Subtle transitions signal the change of season on Hilton Head Island.
If it weren’t for the drop in temperature and humidity, one might find it challenging to notice the shift from summer to late fall in the Lowcountry.
Since our maritime forest is dominated by evergreen flora, the customary signs of fall, like leaves turning yellow to crimson to golden brown, are all but absent. So what does autumn in the coastal Lowcountry look like? And how can those of us who originally hail from northern climates recognize the signs of this more subtle change of seasons?
Ah, look to the grasses.
The smooth cordgrass prairie. That vast expanse spreading across the landscape between island and mainland, along narrow saltwater creeks and inlets. South Carolina has more of it than any other state, and Beaufort County has more cordgrass prairie than any other county in the state. It’s beautiful, it’s abundant, and it reveals the season to us in a very subtle, yet obvious way. Lush or decaying, it serves the flora and fauna in important ways.
Look now, and it appears rather lackluster.
The golden colored seed heads have been ravaged by seed-eating birds or cast over the marsh with the winds. Soon, the marsh will appear brown-gray as the stalks dry and die. During the winter months, brittle grasses break off, decompose and fertilize the mud. Deteriorating grasses also add crucial nutrients to the water. Have you ever noticed all the tiny particles suspended in our rivers and marshes?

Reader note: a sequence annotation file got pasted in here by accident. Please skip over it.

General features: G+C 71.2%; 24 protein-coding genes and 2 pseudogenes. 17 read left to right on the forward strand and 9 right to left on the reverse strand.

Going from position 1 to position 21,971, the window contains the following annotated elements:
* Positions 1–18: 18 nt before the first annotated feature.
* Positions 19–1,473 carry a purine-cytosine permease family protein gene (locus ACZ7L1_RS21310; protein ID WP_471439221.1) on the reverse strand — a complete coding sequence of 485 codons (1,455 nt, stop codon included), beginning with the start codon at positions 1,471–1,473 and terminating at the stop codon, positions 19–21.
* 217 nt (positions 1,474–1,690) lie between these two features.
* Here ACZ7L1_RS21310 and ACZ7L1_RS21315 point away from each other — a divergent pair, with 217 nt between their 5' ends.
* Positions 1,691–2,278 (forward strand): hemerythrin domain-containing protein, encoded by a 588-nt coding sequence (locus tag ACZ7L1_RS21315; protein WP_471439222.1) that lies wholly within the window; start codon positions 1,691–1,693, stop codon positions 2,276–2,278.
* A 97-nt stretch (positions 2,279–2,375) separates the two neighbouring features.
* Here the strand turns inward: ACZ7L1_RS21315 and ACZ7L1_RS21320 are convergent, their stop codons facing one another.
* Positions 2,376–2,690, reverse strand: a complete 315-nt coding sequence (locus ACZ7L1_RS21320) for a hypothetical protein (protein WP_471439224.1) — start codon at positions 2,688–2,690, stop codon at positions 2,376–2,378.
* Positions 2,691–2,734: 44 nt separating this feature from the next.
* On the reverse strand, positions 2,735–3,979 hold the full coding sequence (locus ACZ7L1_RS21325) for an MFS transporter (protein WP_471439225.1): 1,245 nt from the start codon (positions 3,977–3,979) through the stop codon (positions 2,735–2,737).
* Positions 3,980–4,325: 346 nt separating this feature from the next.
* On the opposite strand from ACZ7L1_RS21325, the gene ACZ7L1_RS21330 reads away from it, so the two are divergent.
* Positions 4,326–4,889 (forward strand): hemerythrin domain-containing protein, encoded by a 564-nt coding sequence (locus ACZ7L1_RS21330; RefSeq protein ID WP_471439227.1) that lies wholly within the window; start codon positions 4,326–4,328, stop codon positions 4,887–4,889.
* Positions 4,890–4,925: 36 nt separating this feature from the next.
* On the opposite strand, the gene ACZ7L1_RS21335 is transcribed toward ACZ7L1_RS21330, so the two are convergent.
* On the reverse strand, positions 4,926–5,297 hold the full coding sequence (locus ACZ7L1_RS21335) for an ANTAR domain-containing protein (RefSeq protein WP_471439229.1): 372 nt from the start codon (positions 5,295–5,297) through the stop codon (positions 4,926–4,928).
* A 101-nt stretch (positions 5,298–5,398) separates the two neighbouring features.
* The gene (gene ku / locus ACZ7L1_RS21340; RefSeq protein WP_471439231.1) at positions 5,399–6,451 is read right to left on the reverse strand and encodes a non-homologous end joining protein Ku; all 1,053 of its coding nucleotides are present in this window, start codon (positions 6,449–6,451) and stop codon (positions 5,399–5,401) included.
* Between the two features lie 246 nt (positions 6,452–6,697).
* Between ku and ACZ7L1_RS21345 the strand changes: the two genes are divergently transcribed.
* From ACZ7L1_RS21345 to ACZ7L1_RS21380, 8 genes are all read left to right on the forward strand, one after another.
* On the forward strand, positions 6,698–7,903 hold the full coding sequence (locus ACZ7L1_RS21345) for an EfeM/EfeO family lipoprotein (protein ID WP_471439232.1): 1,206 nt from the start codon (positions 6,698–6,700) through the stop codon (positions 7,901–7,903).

Come January, seeds that have germinated over the winter begin to spout.
Fresh green shoots rise from the mud, replacing last year’s crop. As spring advances to summer, the marsh becomes a rich verdant green.
Dead grasses accumulate in floating wracks and are swept with the tides onto our beaches. Here the wracks form the foundation of the dune system and offer a smorgasbord of nutrients for plants and animals inhabiting the Atlantic shore of our island.
The dead grasses also serve as an important nesting material for a wide variety of birds. One to look for now is the Bald Eagle, which returns from summer refuges to the north at this time of year to re-establish pair bonds and freshen up the nest.
Eagles inhabit the same nest year after year, and dry cordgrass serves as an excellent building material.
In nests measuring six to eight feet across (weighing up to a ton!), the pair will likely lay two eggs.
In late winter, chicks the size of adult eagles will start to stretch their wings and prepare to fledge. Once the family moves on, well manicured eagle nests are frequently inhabited by other birds. Look for them high in the treetop. Perhaps you’ll observe an eagle soaring with a bunch of cordgrass held tight in its talons. Now you’ll know what they’re up to. Get outside!
By Capt. Patte Ranney, S.C. Master Naturalist
Outside Hilton Head provides adventures for all ages, from kayak, fishing, nature and dolphin tours to kids’ camps, history excursions, family outings and stand-up paddle boarding. Don’t miss the guided full moon kayak tour, which explores the saltmarsh. 843-686-6996 or www.outsidehiltonhead.com.